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Carbs; not the only ‘nutrient’ you should be worrying about

The growing popularity of no carb diets/ healthier diets has resulted in a massive shift of the normal consumer’s consumption of food products. However, this blog isn’t about that. It’s about a problem larger than NOT being a size 0.

Growing up, one learns about various kinds of pollutions. The most popular and widespread ones, in layman terms are:

  • Air pollution : The mixture of harmful particles, chemicals and gasses in the air, mainly by factories, vehicles etc. or on a more personal level, even a smoker blowing his/her smoke in your face.
  • Water pollution : The overall contamination of water/ water bodies with various varieties of waste, harmful chemicals etc. or on a more personal level, an ignorant citizen nonchalantly defecating in the same pool as you.
  • Noise pollution : The sounds created by various human practices like construction, transportation etc. causing disturbance and adverse affects on various habitats or on a more personal level, your “punk” neighbor playing heavy metal at 3 am when you need to be up by 6 am for a long day at work.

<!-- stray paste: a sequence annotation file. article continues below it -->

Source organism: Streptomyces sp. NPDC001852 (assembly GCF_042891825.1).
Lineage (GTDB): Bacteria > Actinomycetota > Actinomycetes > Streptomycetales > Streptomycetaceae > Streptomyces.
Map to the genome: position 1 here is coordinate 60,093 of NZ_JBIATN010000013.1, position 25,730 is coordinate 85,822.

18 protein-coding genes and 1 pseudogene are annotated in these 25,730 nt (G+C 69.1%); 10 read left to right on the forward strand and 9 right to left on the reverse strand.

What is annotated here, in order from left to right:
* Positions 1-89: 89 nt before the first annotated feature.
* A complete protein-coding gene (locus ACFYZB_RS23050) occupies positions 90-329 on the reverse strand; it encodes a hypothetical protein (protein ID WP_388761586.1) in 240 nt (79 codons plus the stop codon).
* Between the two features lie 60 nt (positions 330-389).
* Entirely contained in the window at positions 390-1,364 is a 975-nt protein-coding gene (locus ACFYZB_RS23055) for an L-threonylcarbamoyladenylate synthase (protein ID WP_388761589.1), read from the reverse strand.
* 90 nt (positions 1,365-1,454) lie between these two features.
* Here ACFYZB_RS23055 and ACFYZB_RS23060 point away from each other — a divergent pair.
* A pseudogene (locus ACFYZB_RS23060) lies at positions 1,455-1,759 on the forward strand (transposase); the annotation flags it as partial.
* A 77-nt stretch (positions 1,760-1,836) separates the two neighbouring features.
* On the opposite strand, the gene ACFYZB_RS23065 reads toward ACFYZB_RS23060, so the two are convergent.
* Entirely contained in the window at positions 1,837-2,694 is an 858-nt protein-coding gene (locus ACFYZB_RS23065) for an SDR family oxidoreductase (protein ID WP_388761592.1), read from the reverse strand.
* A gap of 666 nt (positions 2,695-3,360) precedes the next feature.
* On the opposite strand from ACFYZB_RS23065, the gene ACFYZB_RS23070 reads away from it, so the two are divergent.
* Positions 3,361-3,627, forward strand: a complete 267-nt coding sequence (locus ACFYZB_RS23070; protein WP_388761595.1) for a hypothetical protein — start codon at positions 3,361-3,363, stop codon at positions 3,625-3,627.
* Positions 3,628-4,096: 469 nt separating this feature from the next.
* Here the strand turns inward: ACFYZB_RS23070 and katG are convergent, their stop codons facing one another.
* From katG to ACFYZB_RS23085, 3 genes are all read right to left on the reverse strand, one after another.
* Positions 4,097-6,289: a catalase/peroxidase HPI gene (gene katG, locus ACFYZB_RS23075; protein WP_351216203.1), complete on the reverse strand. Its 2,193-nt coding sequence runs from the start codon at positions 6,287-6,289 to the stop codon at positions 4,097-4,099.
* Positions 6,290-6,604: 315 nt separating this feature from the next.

There are other lesser known types of pollutions like light pollution, caused by artificial lights blocking the visibility of stars and planets (really?), and thermal pollution that is caused by the rising temperatures of water bodies due to manufacturing and construction activities (sounds much more threatening).

One of the most dangerous pollutions however, is nutrient pollution, a sub category of land pollution. It is becoming one of the costliest and most challenging environmental problems faced by the world, especially America due to the country’s enormous capacity to produce and consume agricultural goods.

Nitrogen and phosphorous are key nutrients for plants and support the growth of algae and aquatic plants, whilst providing food and habitat for fish and other smaller organisms. However, recently the amount of nitrogen and phosphorous in the soil and water has been rising at an alarming rate mainly due to a wide range of human induced activities, impacting lakes, bays, coastal areas and all sorts of water bodies.


The high amounts of nitrogen and phosphorous are becoming too difficult for ecosystems to handle, radically changing many of them while making other extinct or endangered. This not only affects plants and animals, but seriously and adversely, affects human beings as well.

Significant increase in algae (due to over nutrition) decrease the oxygen in the water that is essential to survival of most aquatic life. Not only this, but algae can also be extremely harmful for human beings if consumed/come in contact with.

Excess carbs in your diet isn’t the only thing you should be worrying about anymore.